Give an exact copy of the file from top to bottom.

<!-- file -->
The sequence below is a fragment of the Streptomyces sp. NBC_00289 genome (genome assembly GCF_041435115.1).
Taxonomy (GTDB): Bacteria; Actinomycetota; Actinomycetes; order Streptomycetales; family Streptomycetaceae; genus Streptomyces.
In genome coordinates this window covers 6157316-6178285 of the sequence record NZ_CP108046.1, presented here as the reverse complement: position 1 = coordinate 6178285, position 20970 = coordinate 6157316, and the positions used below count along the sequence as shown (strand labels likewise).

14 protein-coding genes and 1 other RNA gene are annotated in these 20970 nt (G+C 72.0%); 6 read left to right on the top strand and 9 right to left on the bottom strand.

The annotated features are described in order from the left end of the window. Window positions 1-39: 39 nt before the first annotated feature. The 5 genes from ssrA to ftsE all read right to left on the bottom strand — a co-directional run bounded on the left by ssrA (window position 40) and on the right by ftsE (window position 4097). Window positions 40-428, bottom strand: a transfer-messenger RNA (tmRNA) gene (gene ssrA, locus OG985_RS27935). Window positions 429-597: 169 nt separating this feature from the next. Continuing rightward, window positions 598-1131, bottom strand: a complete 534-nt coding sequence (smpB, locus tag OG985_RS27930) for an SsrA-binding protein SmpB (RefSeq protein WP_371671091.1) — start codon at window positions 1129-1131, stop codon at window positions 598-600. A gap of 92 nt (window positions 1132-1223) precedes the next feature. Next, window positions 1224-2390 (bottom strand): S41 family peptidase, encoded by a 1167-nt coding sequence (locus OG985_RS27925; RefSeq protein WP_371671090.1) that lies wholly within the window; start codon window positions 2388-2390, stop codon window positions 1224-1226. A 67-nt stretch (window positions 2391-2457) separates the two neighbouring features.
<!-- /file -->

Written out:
The sequence below is a fragment of the Streptomyces sp. NBC_00289 genome (genome assembly GCF_041435115.1).
Taxonomy (GTDB): Bacteria; Actinomycetota; Actinomycetes; order Streptomycetales; family Streptomycetaceae; genus Streptomyces.
In genome coordinates this window covers 6157316-6178285 of the sequence record NZ_CP108046.1, presented here as the reverse complement: position 1 = coordinate 6178285, position 20970 = coordinate 6157316, and the positions used below count along the sequence as shown (strand labels likewise).

14 protein-coding genes and 1 other RNA gene are annotated in these 20970 nt (G+C 72.0%); 6 read left to right on the top strand and 9 right to left on the bottom strand.

The annotated features are described in order from the left end of the window. Window positions 1-39: 39 nt before the first annotated feature. The 5 genes from ssrA to ftsE all read right to left on the bottom strand — a co-directional run bounded on the left by ssrA (window position 40) and on the right by ftsE (window position 4097). Window positions 40-428, bottom strand: a transfer-messenger RNA (tmRNA) gene (gene ssrA, locus OG985_RS27935). Window positions 429-597: 169 nt separating this feature from the next. Continuing rightward, window positions 598-1131, bottom strand: a complete 534-nt coding sequence (smpB, locus tag OG985_RS27930) for an SsrA-binding protein SmpB (RefSeq protein WP_371671091.1) — start codon at window positions 1129-1131, stop codon at window positions 598-600. A gap of 92 nt (window positions 1132-1223) precedes the next feature. Next, window positions 1224-2390 (bottom strand): S41 family peptidase, encoded by a 1167-nt coding sequence (locus OG985_RS27925; RefSeq protein WP_371671090.1) that lies wholly within the window; start codon window positions 2388-2390, stop codon window positions 1224-1226. A 67-nt stretch (window positions 2391-2457) separates the two neighbouring features.